The Texas Tribune shows why non-profit online journalism matters

Evan Smith screen shot
The Texas Tribune showed late Tuesday night and very early Wednesday morning how an online non-profit news organization can drive coverage of a story and leave legacy media to talk, literally, about muffins.

During one of the most climatic moments in Texas political history, The Texas Tribune owned the story, buoyed by its live YouTube stream of the Texas Senate in a tense countdown to the midnight end of a special session that included a 10-hour filibuster by new social media darling Sen. Wendy Davis and the debate about a controversial abortion bill.

More than 180,000 people were watching the live stream, taken from the Senate feed, when raucous pro-choice supporters verbally overcame senators as the session came to a close and Tuesday turned to Wednesday.

It wasn’t immediately clear if the measure passed. What was clear, and made apparent in many congratulatory tweets, was that The Texas Tribune won by producing compelling public-interest journalism.

The coverage was riveting and a lot of people were watching. [Read more…]

Should a news publisher be a cheerleader for the local community?

Should a news publisher be a cheerleader for the local community?

This month, San Diego businessman Doug Manchester bought the Union-Tribune newspaper from a Beverly Hills-based private equity firm.

“We’d like to be a cheerleader for all that’s good about San Diego,” incoming Union-Tribune president and CEO John Lynch told “Our motivation, both of us, was to do something good for San Diego.”

Lynch’s boss, Manchester, is politically active – he’s a Mitt Romney donor and gave more than $100,000 to support Proposition 8, the anti-gay marriage initiative in California that’s now being reviewed by the courts. So when the new management crew says it wants to be “pro-business,” as Lynch told VoiceofSanDiego, I don’t think it unreasonable to read that phrase – “pro-business” – as conservative “code” for advocating against government regulation and against anything, including unfavorable news stories, that could impede deals from getting done. Even if those deals hurt others in the community.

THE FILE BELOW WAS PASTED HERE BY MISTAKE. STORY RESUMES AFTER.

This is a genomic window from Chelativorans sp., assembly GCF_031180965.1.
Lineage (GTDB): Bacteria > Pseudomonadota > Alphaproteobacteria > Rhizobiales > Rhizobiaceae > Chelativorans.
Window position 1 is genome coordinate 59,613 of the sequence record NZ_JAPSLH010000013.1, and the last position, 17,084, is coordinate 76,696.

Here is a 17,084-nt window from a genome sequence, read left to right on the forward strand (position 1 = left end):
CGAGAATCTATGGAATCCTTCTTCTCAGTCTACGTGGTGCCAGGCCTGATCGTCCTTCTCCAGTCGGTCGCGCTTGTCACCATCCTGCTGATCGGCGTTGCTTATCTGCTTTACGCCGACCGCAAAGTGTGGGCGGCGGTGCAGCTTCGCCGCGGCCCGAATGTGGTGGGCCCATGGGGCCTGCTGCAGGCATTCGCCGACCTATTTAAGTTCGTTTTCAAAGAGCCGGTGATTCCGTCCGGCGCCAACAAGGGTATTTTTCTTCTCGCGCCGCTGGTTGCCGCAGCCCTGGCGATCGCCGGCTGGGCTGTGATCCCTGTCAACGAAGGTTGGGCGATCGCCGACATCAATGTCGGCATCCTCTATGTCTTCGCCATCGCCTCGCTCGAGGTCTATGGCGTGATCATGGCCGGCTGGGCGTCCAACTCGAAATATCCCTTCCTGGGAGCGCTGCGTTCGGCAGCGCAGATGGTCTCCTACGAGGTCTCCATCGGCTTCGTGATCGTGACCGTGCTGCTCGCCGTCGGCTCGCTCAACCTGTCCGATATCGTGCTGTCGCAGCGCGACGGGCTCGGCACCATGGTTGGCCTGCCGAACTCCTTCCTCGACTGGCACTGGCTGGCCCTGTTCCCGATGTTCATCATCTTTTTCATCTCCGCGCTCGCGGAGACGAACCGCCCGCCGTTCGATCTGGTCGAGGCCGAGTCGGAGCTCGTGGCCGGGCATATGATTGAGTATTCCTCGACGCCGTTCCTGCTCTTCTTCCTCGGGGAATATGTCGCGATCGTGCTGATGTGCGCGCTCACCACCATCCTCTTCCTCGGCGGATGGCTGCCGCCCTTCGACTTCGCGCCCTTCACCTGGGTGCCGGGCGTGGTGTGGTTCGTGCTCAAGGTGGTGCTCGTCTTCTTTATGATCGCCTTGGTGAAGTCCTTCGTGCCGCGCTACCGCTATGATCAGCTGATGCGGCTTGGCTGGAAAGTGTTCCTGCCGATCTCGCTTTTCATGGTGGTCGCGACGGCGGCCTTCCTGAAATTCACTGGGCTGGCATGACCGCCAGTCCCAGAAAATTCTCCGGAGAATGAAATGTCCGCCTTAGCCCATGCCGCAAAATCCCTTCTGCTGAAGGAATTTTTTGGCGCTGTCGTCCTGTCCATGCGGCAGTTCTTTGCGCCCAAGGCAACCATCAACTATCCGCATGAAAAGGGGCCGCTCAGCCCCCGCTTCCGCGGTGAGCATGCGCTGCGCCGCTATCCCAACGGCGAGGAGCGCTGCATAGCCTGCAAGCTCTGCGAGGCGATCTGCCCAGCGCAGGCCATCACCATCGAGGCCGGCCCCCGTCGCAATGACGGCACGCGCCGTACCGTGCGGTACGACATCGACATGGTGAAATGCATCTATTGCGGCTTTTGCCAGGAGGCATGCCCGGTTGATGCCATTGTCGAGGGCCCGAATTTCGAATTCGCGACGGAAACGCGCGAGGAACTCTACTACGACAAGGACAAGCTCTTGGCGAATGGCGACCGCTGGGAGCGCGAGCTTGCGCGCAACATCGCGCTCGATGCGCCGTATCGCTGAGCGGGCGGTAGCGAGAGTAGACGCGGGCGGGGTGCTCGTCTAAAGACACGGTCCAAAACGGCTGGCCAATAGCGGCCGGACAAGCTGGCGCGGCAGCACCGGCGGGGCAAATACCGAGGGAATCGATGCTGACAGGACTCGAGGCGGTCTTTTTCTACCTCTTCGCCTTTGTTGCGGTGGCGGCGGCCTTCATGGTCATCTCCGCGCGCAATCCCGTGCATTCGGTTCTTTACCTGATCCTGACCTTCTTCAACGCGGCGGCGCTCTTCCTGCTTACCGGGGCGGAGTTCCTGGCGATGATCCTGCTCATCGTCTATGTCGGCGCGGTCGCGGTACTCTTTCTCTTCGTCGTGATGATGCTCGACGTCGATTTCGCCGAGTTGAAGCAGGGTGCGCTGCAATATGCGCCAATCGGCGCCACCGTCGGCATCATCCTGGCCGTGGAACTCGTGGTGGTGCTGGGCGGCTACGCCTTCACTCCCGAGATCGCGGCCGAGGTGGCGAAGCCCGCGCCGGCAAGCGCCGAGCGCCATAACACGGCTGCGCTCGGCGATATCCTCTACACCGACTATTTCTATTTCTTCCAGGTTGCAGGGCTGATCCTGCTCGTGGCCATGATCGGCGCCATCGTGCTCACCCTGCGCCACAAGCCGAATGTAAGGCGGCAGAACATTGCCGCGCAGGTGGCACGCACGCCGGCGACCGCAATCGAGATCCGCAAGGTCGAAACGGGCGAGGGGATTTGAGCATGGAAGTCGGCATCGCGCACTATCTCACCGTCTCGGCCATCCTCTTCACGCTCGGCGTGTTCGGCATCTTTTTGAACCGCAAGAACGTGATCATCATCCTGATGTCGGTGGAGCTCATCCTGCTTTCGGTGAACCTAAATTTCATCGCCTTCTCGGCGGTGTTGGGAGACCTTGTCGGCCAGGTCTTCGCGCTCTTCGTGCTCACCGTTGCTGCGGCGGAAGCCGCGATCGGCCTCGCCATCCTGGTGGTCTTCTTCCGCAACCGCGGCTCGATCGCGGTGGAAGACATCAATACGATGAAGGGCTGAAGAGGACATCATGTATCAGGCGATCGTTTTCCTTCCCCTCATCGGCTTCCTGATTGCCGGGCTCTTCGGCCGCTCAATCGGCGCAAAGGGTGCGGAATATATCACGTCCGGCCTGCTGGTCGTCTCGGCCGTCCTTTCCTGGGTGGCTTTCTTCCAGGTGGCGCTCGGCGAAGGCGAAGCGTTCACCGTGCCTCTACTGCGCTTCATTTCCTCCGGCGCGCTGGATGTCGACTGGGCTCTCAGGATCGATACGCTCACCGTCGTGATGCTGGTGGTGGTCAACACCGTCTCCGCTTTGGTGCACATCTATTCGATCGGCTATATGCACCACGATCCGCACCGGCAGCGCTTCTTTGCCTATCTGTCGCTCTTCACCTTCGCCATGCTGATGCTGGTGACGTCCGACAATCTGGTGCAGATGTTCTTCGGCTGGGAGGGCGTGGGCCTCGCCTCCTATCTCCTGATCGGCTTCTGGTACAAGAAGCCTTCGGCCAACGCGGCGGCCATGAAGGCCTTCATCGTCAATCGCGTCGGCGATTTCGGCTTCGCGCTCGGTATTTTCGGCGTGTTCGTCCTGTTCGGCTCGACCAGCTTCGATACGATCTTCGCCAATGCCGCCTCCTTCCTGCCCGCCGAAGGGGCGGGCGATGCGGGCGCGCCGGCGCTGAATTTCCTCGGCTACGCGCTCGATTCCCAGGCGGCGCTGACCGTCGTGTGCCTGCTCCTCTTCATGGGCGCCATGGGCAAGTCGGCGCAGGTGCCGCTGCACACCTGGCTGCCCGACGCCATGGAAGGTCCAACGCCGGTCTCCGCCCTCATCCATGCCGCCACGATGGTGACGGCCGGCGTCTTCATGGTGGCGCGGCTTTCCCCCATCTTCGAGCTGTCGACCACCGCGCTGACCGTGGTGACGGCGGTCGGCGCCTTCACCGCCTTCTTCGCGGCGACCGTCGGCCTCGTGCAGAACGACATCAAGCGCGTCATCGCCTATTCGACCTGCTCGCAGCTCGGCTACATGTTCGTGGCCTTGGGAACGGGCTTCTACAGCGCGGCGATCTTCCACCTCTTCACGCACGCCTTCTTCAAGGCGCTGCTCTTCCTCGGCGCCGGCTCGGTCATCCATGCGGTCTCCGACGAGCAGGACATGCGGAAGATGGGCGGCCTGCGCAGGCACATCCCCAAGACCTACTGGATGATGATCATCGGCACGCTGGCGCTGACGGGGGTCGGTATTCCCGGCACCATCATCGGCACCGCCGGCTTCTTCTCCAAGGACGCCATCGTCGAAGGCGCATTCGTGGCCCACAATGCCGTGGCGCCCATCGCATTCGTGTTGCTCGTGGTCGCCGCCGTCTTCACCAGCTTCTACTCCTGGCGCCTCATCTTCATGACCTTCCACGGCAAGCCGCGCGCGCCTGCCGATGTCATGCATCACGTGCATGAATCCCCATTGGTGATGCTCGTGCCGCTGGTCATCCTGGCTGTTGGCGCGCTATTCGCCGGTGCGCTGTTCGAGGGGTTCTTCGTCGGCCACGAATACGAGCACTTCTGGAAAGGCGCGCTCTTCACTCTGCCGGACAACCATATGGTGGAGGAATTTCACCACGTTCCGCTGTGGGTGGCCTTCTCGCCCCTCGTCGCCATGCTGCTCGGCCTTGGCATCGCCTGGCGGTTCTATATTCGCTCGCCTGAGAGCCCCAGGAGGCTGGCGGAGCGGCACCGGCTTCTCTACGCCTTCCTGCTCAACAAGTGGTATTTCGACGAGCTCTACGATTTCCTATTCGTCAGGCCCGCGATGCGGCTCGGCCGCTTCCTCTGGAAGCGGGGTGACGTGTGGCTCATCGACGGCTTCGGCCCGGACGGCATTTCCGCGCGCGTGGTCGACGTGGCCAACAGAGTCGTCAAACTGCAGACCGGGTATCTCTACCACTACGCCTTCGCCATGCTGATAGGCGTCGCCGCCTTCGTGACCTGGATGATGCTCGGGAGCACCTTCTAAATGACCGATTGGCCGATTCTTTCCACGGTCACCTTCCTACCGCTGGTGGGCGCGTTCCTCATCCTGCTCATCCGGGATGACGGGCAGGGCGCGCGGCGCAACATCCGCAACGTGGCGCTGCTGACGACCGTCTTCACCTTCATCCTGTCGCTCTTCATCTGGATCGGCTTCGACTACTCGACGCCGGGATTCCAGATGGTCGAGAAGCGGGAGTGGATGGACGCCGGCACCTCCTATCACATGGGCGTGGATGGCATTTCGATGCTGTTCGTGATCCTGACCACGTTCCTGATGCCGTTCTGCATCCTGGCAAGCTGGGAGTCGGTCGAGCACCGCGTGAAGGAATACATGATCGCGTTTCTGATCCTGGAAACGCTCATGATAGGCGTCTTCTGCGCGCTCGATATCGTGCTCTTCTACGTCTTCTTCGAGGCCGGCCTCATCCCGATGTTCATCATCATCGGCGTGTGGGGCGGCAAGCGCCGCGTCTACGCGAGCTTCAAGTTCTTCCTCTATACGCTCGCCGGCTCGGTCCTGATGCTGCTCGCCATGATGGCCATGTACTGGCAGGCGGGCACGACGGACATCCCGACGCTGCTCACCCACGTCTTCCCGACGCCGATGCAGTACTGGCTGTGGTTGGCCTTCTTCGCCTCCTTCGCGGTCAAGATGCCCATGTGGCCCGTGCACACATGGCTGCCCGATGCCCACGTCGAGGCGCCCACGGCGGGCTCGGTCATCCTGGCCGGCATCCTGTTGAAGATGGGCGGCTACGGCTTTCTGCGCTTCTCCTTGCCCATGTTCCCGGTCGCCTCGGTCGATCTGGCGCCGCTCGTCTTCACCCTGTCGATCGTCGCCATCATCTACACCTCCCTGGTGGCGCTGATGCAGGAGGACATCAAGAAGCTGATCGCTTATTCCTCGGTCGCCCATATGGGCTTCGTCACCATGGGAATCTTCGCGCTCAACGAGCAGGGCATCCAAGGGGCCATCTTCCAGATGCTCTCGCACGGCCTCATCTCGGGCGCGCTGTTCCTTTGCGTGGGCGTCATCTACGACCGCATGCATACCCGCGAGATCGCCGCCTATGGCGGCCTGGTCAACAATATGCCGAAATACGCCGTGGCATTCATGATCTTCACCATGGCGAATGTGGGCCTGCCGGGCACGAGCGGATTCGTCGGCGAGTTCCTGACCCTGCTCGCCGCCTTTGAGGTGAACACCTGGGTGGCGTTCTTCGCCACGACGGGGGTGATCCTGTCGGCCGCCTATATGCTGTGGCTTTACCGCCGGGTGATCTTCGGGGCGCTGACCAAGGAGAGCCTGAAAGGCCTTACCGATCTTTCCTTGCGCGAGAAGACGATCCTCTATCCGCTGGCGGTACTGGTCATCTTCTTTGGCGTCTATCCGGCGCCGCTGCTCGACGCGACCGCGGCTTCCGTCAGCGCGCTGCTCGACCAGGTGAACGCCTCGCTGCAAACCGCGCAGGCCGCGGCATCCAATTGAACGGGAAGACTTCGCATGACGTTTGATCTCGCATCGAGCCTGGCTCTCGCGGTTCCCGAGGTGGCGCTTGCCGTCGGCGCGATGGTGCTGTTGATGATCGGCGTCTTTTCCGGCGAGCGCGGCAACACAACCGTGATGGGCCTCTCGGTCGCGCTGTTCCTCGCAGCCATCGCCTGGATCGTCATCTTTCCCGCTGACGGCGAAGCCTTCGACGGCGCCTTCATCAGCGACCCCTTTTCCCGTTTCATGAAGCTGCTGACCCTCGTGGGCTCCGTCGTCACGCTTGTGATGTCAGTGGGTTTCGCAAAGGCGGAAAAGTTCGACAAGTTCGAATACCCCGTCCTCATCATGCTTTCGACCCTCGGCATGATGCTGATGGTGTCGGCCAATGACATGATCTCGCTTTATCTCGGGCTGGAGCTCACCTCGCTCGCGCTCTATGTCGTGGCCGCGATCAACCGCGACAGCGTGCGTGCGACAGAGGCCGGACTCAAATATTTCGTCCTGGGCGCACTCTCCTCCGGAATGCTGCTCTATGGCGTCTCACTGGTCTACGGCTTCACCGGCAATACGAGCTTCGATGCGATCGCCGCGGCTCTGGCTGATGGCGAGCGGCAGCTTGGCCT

I’m not afraid to say that I’m “pro-business,” too. But I’m an entrepreneur, not a conservative ideologue. I want my business, and other businesses in my community, to succeed – not just in the short term, but long into the future, as well. When I say I’m “pro-business,” I suspect that I mean something very different from what Manchester and Lynch imply.

As any experienced manager ought to know, securing the long-term success of a business requires navigating some unpleasant moments along the way. Ignoring those challenges rarely helps the business. Typically, failing to address problems only makes their impact more damaging in the long term.

How pro-business did it turn out to be, really, for so many newspapers to run “cheerleading” stories about home sales and new financing deals during the real estate bubble of the 2000s? Don’t feed me a line about how nobody knew what was going on. Some analysts and commentators knew the nation’s financial system was inflating a bubble years before things started to pop in 2007. Perhaps the economy wouldn’t be wallowing in the mess we’re in today if more reporters had chosen instead to listen to those voices and do the extra work to report what turned out to be the truth about proliferate, no-standards lending pumping housing prices far beyond what a real market could sustain. Perhaps the real “pro-business” approach would have been for journalists to report the skepticism that the public needed to avoid making what turned out to be catastrophic decisions for the nation’s economy.

It’s not anti-business to expose con artists or to tell the public the truth about bad deals. It’s far more anti-business to stand back and allow the public to be swindled, making it more likely that people keep their money to themselves in the future, rather than taking the risk of being conned again.

But before I fire you up to go report another round of muckracking stories, let’s listen a little more closely to what Lynch and Manchester had to say. Because I do think that they have a point we need to consider.

A successful news publication in the 21st century must serve as a strong advocate for the community it covers. How would you like to work for a boss who only talked with you when he or she was calling you into for a reprimand? How would you like if you never heard a word from superiors when you did well, but only when someone upstairs thought that they could nail you for an error? How demoralizing would your professional life be then?

No one would want to work that environment. So let’s not be ignorant of the environment that we’re creating in our communities with our news coverage.

The irony here is that I truly believe most journalists are optimists, at heart. We wouldn’t have chosen this field, with its traditionally lousy pay and long work hours, if we didn’t think that our work could help make our communities better. But our optimism too often leads us to present overly negative coverage.

We think that the good in a community isn’t newsworthy because we think that good things happening in a community is the ordinary – the way things are supposed to be. And we think that a journalist’s job is to report that which is out of the ordinary. But when all we report is the bad, never taking note of the good, we paint an inaccurate portrait of our communities – one that’s hard to look at and makes our readers feel the way that picked-upon employee must feel.